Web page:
This blog post intends to look at the one night stand trap: restaurant diners customer lifetime value.

Restaurant diners can vaguely be split into two categories: one night stands and long term relationships.

The one night stands are only interested in their meal that night. They come along to your restaurant for a good time, not a long time, and tend to eat, drink and spend.

restaurant diners customer lifetime value

Long term relationships are customers who are known to you and your restaurant staff. They dine in your restaurant fairly regularly and have a favourite dish. They choose to come back to your restaurant because they know you and rate you and appreciate the familiarity.

The one night stand trap

There’s a good chance one night stands make up the bulk of your customer base so it’s understandable why restaurateurs tend to focus on them instead of the long term relationships.

Restaurateurs are also guilty of falling into the trap of chasing new one night stands instead of trying to turn the ones they’ve already had into long term relationships, or nurturing the long term relationships they already have.

And it is a trap. Because long term relationships are a lot more meaningful to your business, and can make you a lot more money, than you think.

Restaurant customer retention

According to the Gartner Group, 20 percent of existing customers will be the source of 80 percent of future profits and increasing customer retention rates by only 5 percent will increase profits by 25 to 95 percent

The next time you wave a one night stand out the door of your restaurant, think of these words: customer lifetime value.

Customer lifetime value of your restaurant diners

Customer lifetime value refers to the net profit from the entire future relationship with a customer.

So if a customer comes into your restaurant and spends £100 then comes back once a month for twenty years – that’s a potential customer lifetime value of £24,000.

Instead of putting £100 in your till that night then turning your attention to attracting tomorrow night’s guests, a bit of effort nurturing a relationship with the guest who just left could pay dividends.

Online feedback

So how do you go about building a long term relationship with your restaurant customers?

The obvious answer is to give them an excellent personalised customer service experience that will make them want to come back.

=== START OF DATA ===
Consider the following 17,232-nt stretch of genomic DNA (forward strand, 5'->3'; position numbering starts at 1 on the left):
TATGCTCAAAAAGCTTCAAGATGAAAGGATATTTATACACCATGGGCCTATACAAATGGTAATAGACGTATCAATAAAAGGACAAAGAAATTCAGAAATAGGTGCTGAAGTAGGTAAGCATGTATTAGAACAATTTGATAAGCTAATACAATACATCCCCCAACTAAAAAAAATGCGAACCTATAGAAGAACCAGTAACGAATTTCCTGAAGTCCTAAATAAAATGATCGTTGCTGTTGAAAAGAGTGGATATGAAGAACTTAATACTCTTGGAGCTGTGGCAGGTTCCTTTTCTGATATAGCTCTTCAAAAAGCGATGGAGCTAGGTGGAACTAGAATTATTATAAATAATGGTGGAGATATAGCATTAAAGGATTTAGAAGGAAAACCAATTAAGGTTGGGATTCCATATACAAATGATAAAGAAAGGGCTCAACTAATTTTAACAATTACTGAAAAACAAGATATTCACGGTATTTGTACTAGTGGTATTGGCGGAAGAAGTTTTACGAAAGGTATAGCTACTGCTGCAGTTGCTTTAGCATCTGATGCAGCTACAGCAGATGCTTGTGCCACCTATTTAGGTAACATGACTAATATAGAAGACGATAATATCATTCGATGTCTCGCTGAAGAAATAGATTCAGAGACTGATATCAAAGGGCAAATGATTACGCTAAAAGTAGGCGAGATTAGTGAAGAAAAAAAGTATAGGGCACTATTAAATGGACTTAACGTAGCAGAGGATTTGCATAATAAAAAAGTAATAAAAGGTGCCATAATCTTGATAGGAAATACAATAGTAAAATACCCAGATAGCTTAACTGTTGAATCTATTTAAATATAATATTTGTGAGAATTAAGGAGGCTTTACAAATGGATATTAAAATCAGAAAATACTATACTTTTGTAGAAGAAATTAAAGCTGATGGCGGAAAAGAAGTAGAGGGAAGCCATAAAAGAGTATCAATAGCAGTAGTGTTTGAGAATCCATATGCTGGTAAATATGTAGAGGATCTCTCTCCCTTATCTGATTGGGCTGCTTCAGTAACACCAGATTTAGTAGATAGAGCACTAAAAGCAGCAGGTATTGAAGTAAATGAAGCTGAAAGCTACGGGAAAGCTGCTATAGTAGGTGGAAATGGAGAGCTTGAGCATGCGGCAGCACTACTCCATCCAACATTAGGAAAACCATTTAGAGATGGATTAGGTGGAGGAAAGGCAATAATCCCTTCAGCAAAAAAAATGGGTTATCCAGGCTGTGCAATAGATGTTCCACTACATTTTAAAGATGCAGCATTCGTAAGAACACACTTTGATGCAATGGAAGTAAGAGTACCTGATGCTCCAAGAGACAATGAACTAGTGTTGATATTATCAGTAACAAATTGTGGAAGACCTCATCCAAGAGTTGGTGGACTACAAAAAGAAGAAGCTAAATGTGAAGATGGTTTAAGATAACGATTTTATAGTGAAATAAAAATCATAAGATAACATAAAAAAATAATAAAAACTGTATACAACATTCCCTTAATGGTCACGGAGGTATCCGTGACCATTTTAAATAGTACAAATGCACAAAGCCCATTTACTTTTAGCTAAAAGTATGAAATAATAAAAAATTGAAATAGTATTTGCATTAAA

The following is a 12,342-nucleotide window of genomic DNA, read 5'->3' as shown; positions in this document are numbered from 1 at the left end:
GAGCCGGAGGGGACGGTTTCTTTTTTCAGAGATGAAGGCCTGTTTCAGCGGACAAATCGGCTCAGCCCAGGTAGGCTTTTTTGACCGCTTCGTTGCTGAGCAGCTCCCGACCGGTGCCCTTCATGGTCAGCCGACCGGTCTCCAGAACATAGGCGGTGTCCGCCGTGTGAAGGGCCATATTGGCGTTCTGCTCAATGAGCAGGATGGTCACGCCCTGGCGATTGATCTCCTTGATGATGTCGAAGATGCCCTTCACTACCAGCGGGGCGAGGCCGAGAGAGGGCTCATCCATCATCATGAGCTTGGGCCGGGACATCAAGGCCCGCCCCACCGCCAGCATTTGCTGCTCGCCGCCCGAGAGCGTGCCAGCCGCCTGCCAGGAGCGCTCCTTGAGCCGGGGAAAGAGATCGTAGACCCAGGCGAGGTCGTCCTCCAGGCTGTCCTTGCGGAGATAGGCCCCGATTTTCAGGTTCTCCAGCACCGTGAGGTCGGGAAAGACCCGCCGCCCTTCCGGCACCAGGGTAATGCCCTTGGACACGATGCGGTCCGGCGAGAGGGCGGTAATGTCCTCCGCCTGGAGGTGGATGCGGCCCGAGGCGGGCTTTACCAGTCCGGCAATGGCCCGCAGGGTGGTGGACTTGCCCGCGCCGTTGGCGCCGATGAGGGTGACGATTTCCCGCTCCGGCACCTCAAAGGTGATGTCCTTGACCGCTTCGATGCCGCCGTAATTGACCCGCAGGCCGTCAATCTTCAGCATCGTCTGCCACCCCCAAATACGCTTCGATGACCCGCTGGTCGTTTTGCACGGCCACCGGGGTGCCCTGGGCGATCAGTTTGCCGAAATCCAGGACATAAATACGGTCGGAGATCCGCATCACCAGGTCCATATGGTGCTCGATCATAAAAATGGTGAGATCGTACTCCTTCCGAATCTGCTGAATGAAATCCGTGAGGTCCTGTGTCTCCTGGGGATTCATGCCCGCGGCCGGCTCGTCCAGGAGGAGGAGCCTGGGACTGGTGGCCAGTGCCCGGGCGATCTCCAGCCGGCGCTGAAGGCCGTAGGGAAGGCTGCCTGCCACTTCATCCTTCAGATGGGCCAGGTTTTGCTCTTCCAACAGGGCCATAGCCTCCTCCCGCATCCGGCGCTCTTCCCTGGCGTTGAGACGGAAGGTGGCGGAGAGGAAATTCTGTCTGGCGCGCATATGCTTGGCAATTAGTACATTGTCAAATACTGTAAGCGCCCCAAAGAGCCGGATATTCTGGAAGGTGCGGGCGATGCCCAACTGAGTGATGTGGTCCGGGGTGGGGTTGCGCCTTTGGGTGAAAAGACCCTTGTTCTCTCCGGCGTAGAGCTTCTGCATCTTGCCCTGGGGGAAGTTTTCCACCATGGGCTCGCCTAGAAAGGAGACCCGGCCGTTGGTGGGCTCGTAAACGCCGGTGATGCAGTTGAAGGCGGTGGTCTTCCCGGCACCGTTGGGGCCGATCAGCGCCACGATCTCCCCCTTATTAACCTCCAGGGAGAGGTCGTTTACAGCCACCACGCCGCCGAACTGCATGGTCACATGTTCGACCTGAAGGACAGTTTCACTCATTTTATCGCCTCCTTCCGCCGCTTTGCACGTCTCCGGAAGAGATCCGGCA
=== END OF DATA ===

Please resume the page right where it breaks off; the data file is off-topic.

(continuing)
Another important factor of building a long term relationship with your restaurant customer is to monitor their feedback and respond to it. Reviews of your restaurant on TripAdvisor, Yelp, Twitter, etc, are a valuable resource of your customers experience. Did someone have a great time at your restaurant? Thank them personally. Did a customer have a valid complaint? Respond to it, take their criticism on board, and use it to make improvements to the way you run your business.

Responding personally to your customers online allows you to build a relationship of trust and loyalty.

How simpleERB can help

simpleERB makes it easier for restaurateurs to manage their online reviews and analyse their customer feedback.

We give you the option to add a link to your customer confirmation email which allows the customer to submit their thoughts to you after their meal.

This allows you to read your feedback directly from the customer and means you can respond to and deal with negative reviews before they reach review sites.

The features also encourages customers to share positive review on Yelp, Trip Advisor and Facebook (you’ll need to be logged into simpleERB to see).

simpleERB builds a complete record of all your customers and their preferences, ensuring that if Customer A is gluten intolerant and Customer B likes a seat by the window, you’ll be aware of this before they arrive at your restaurant and an create a personalised customer service experience.

simpleERB can help you boost boost the customer lifetime value of your restaurants diners.

Because while one night stands are fun, long term relationships are ultimately a lot more satisfying (and profitable).

What’s your favourite acronym? Here on the simpleERB blog we’re still partial to a WTF. ROFL and LMAO feel pretty dated now, and don’t get us started on YOLO. Incidentally, we just found out the ubiquitous BAE stands for Before Anyone Else. You learn something new every day.